Avoiding conflict

I was always a GOOD kid. I had anger, but it was quite suppressed growing up.

Dan Van Riper, the Albany Weblog guy, first wrote to Ask Roger Anything:
Roger, I… I’m sorry, I can’t think of anything to ask. I really want to but… I can’t. Why not?

Because my life’s an open book? Because you’re having dental work done?

But then he came back and asked:
Wait, I just thought of a question. It’s actually been in the back of my head for some time. You’ve said more than once that you don’t like conflict between people, that when it happens you tend to shy away from it. I know several people who are like that. My question is, why? Do you have any idea where that comes from? Or is that too personal?

To answer the last, easiest, question, no, it’s not too personal.

I suppose I need to define the terms. My daughter’s favorite Beatles song is “We Can Work It Out,” which features the line: “Life is very short, and there’s no time for fussing and fighting, my friend.”

Watching the Sunday morning news shows, or Bill O’Reilly, or the like, I realize I would not do very well. People are rapidly throwing around facts and pseudo-facts, often yelling over each other. It would create in me too much agita to think clearly. Later, I’d have some treppenwitz moments, thinking of what I SHOULD have said.

I’ll state my positions – say on this blog – and I’m sure there are people who like them, and people who don’t, and that’s fine. People – you or others – will have a reasonable response. Maybe we’ll change each other’s minds or maybe we won’t, but it’s OK because it seems to be done with a level of mutual respect.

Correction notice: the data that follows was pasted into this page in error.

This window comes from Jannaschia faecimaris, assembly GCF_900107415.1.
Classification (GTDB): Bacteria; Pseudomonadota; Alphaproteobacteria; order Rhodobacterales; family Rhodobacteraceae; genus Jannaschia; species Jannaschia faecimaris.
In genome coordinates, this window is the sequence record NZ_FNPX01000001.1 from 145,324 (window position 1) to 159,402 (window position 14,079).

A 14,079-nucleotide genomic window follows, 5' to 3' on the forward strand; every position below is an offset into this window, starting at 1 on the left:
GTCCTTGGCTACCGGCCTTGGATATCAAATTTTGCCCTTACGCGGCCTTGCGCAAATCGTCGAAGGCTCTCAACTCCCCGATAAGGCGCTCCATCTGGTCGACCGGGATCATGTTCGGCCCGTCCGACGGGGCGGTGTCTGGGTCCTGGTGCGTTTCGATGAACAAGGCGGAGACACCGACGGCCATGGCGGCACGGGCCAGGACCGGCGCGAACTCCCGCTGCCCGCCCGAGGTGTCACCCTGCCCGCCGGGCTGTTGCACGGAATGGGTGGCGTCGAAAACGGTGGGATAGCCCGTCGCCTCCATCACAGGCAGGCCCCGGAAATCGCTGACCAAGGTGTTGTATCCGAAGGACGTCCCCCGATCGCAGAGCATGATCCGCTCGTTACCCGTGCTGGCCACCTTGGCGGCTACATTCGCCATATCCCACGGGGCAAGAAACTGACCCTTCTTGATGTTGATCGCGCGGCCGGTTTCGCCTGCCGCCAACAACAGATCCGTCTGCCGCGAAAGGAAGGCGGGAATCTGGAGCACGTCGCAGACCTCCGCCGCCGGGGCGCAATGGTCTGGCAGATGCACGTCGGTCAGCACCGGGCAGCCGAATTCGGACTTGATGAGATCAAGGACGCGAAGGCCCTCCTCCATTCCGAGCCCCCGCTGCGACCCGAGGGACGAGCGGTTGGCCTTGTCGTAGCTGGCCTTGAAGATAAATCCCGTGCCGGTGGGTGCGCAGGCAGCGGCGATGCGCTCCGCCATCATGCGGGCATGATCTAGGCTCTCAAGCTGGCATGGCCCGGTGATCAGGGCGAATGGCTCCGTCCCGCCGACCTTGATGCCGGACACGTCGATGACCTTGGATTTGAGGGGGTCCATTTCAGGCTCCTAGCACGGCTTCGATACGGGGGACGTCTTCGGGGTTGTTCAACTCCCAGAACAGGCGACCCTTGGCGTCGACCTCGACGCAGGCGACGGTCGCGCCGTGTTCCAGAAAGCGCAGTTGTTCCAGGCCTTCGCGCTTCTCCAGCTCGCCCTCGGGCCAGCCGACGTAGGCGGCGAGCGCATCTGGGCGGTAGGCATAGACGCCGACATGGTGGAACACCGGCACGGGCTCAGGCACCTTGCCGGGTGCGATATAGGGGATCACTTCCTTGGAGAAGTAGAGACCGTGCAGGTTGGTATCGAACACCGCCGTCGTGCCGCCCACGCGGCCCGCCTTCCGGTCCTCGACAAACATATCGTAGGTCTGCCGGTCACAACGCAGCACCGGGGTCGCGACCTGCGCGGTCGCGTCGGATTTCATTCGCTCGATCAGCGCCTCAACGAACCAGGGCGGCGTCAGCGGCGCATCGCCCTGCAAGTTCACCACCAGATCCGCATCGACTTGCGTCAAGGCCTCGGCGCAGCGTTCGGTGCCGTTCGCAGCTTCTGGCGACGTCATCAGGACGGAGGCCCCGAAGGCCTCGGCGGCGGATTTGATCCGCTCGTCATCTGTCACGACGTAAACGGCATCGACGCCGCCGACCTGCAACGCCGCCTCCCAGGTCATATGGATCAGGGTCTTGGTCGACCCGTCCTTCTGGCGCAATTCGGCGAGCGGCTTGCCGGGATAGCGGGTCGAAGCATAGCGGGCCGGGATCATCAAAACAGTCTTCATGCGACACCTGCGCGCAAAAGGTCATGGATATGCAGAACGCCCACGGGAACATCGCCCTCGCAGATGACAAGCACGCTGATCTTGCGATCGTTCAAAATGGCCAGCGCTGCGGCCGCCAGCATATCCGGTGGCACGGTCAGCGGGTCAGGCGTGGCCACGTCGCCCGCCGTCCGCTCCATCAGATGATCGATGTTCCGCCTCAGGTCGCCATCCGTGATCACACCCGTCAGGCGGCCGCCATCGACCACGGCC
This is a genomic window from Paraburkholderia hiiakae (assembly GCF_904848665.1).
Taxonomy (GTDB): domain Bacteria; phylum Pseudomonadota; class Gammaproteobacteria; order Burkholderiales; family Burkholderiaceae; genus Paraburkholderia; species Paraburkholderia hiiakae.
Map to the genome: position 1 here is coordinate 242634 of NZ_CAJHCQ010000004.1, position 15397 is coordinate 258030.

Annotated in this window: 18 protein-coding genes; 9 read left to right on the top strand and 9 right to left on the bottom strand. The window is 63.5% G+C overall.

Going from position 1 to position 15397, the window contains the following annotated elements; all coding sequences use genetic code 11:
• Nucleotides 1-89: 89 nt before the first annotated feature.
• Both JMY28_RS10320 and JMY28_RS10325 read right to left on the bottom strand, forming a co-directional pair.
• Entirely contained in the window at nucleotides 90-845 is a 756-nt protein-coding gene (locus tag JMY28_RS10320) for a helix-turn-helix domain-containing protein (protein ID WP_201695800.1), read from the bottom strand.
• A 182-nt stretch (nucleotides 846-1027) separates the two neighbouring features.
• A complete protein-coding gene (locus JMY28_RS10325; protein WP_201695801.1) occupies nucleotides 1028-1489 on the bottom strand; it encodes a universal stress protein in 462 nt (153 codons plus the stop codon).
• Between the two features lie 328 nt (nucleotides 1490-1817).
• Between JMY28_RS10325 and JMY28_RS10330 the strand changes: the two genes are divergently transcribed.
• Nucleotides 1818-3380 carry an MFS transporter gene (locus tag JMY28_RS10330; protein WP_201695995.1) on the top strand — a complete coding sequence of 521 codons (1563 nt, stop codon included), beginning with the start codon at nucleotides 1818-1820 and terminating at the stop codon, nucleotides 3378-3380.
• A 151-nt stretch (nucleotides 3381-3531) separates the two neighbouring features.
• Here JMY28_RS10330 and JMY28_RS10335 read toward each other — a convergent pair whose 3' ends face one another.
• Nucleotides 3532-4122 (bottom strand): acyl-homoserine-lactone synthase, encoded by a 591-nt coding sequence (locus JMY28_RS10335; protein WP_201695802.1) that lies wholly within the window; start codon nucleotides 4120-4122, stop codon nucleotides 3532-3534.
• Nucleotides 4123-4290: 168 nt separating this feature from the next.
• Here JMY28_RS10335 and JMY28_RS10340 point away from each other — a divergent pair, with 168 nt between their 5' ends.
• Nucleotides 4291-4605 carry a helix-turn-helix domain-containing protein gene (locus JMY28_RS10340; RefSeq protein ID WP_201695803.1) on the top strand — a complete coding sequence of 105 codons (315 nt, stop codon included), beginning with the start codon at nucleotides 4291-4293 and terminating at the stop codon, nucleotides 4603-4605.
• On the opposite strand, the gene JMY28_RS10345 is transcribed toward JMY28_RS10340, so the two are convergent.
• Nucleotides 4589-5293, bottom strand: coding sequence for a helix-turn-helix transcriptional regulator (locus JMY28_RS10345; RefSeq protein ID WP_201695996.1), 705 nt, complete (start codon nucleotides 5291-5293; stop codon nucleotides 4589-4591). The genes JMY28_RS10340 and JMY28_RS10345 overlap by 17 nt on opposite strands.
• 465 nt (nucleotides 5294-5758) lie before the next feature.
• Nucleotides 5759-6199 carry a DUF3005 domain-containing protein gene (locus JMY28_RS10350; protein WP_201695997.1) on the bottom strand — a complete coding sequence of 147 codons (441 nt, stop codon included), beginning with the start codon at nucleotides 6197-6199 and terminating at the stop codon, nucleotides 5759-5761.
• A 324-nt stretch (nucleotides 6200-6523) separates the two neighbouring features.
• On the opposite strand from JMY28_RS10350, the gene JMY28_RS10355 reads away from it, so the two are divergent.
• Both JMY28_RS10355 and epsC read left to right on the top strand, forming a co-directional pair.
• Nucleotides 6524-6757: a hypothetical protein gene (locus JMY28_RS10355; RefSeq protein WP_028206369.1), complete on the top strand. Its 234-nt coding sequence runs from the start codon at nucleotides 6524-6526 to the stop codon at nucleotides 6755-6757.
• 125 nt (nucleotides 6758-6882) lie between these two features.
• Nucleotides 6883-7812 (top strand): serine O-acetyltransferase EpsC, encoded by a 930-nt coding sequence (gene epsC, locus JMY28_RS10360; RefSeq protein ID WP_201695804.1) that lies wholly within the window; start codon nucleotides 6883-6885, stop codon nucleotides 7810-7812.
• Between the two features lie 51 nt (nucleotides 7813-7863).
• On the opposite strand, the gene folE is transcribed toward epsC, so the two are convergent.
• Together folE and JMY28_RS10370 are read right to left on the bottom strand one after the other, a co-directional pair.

Whereas on the Times Union blogs, or national newspaper websites, the conflict tends to escalate, with one side trying to out-shout the other. No one will be convinced of the position of the other, so what’s the point, really? I’ve posted some things on the TU site, where I made my initial observation, then others blithely go off in directions I hadn’t intended. I let them, but after a while, I get bored with it all. It seems futile.

Then there’s the uncertainty thing, the sign of a good humanities student. I certainly don’t pretend that I know all the answers – others may think so, but it’s not true – and I put forth the possibility, in SOME topics, that I could be at least partially mistaken. I don’t have the need to badger others about those things.

I’m an old political science major, but political arguing I find demoralizing. Often, “victory” is seen as stopping government, or a corporate entity under its jurisdiction, from doing what it ought not to have been doing in the first place.

None of this, though, is the REAL answer. The REAL answer is how I was raised. My mother was great with the aphorisms such as “You get more bees with honey than vinegar.” My father’s message is that the angry young black man thing doesn’t work well in a primarily white society.

I was always a GOOD kid. I had anger, but it was quite suppressed growing up. I expelled a LOT of it in my twenties, no small portion of it at my rather controlling father. And once I let it go, a lot of it was just gone. I just don’t get as angry as I used to; sad, frustrated, even occasionally in despair about the world The Daughter is going to inherit – pollution, global warming creating ecological catastrophes, economic and cultural inequality, to name a few. But anger just doesn’t work for me, most of the time.

In fact, anger makes me feel out of control. It’s been known to give me a raging headache. I’ve been told I look like a crazy person (crazier person?).

Interestingly, then, it means that the rate times I REALLY get angry, it’s usually more effective. If I’m a known hothead, then its effectiveness is compromised.

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